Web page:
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Friday, 28 October 2016


Georgian mass media on trial without investigation

2011-11-01 20:45

Georgian mass media on trial without investigation. 23970.jpegGeorgia's "beacon of democracy" is shining brightly but does not make any warmth as we see from the government's refusal to set up an ad-hoc committee investigating into the facts of pressure on mass media.

It is clear that the parliamentary majority exists to push decisions favored by the president and reject oppositional initiatives. So, on the whole, voting results are quite predictable: journalists' lives depend on those who suppress them.


The proposal to set up a special commission on investigation of suspicious facts connected with Georgian mass media was made by Unity for Justice oppositional faction concerned over inertness after dispersed protest rallies and pressure on a number of TV companies. In particular, there was a suggestion to investigate into the raid on Imedi in 2007, pressure on Trialeti and Channel 25, as well as actions of law-enforcement bodies on November 7, 2007 and May 26, 2011.

As was expected, the draft was rejected at the voting. It was favored by 14 deputies against 72 engative votes from the dominant party.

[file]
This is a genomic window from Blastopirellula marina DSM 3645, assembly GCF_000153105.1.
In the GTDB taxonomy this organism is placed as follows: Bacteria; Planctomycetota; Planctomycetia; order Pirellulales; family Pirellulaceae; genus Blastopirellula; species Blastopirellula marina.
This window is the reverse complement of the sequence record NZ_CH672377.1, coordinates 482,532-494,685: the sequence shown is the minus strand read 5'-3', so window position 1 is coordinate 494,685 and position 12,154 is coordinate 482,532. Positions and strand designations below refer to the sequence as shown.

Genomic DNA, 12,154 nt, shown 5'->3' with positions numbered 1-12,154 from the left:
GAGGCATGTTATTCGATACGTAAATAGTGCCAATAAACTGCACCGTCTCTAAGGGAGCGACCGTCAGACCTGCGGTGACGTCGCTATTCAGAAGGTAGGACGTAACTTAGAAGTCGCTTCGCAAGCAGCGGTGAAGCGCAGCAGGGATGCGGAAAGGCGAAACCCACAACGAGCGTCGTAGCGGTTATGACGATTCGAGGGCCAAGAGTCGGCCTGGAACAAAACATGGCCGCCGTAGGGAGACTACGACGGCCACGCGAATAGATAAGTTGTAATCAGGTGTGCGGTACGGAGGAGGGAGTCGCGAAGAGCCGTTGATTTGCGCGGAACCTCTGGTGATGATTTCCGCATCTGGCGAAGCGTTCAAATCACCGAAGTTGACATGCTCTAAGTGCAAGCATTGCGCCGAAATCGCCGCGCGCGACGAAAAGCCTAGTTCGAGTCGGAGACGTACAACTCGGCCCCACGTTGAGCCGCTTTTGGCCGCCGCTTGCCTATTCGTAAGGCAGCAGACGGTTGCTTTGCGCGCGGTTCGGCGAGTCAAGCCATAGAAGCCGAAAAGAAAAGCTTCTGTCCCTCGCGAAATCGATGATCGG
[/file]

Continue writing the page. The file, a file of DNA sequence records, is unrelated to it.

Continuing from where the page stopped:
Actually this is not the first session dedicated to creation of a special commission of inquiry. Deputies started discussing that in May, but the draft failed to collect 30 signatures from deputies. Then in September a new parliamentary faction Unity for Justice was registered to focus on protection of mass media interests.

"We can't demand, we can only ask to support our proposal. We want violence to be investigated and culprits to be punished. We suggest cooperation, seats in the commission will be equally distributed between the majority and opposition with a representative of the majority to chair it", - Jondi Bagaturia from the faction said at the plenary session.

However, Mikheil Saakashvili's supporters ignored the call thinking that adopted limitations for manifestations including a "normative on protection of journalists covering events" are quite enough. Ok, if it is so but mass media workers need to be protected against the police waving their batons, not protesters. As suggested, however, reporters should be protected by the law-enforcement bodies. Does it mean that people in uniform will have to divide in two groups: one to chase demonstrators, and the other to punish the first one protecting frightened journalists?

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